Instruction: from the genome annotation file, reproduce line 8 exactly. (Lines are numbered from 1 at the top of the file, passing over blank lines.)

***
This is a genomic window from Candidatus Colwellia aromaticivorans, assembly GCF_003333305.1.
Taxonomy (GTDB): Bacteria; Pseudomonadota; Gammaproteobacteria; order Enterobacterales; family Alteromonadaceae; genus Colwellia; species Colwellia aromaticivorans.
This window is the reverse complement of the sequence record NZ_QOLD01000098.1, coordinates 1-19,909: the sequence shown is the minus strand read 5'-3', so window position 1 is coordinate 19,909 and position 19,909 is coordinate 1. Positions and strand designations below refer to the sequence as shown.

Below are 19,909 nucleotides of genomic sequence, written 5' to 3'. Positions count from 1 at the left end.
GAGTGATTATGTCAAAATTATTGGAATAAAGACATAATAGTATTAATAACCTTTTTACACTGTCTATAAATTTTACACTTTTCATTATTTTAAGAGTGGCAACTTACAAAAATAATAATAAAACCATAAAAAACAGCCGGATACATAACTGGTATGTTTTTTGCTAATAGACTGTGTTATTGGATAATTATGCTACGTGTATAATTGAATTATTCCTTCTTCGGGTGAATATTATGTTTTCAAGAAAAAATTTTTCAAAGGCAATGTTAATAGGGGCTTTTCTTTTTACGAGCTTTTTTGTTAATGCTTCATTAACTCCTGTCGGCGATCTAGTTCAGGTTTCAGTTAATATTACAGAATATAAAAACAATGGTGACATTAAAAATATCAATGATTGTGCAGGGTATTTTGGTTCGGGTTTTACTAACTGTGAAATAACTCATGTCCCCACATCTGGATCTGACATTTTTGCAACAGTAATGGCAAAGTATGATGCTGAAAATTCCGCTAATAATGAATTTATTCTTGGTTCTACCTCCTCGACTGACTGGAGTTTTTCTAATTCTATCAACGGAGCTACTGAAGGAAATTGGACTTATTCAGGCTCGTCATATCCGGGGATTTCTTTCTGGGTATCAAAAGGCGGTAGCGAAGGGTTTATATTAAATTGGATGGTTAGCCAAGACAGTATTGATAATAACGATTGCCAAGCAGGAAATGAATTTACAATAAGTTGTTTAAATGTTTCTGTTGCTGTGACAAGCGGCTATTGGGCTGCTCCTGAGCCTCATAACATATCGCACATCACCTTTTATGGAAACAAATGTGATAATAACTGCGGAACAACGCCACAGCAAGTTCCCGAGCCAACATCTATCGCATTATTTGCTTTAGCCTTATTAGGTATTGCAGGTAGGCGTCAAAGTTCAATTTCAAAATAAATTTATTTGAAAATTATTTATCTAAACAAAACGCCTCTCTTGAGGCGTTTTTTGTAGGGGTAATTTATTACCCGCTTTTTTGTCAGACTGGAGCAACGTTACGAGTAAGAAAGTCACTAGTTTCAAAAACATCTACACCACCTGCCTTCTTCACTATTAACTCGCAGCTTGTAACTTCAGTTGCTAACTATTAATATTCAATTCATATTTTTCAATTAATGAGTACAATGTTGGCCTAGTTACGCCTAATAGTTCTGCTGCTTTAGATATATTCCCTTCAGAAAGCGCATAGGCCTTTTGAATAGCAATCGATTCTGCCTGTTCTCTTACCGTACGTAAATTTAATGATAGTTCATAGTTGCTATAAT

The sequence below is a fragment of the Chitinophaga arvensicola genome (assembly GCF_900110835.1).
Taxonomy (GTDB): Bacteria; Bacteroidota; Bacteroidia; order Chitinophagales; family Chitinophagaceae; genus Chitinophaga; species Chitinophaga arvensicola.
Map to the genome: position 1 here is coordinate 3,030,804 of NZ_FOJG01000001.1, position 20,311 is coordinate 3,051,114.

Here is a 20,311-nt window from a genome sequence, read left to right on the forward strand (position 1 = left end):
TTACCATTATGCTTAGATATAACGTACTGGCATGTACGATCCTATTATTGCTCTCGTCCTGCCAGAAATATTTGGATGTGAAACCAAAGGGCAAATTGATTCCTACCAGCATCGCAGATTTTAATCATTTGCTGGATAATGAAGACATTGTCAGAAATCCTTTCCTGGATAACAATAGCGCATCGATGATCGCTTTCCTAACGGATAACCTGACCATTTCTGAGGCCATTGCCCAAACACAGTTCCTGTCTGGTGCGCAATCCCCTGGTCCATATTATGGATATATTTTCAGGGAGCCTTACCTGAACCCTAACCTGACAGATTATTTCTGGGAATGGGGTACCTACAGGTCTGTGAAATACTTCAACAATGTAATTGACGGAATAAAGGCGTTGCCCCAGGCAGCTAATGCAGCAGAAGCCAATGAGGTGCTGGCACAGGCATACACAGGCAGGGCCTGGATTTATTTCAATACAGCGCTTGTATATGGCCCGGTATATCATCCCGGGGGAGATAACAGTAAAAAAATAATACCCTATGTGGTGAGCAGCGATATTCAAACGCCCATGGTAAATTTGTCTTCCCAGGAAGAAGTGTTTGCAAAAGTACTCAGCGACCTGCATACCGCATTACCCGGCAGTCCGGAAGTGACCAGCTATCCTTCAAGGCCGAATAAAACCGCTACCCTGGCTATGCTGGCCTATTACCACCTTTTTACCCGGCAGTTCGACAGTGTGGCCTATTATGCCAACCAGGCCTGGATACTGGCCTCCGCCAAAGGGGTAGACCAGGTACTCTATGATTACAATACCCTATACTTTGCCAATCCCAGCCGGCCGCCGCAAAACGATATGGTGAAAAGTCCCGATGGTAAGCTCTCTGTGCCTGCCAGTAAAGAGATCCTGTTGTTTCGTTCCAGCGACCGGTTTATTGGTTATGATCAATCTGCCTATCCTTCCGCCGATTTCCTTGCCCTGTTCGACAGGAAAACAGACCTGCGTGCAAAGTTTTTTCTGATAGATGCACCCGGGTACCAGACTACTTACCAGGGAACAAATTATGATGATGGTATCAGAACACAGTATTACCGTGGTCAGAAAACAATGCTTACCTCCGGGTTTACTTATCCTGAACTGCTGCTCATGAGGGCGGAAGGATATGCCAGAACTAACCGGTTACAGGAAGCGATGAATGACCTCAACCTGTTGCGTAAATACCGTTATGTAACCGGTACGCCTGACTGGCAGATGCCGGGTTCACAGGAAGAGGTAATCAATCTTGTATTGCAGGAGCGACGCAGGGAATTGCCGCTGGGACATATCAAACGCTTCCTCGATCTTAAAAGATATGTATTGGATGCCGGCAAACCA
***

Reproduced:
Map to the genome: position 1 here is coordinate 3,030,804 of NZ_FOJG01000001.1, position 20,311 is coordinate 3,051,114.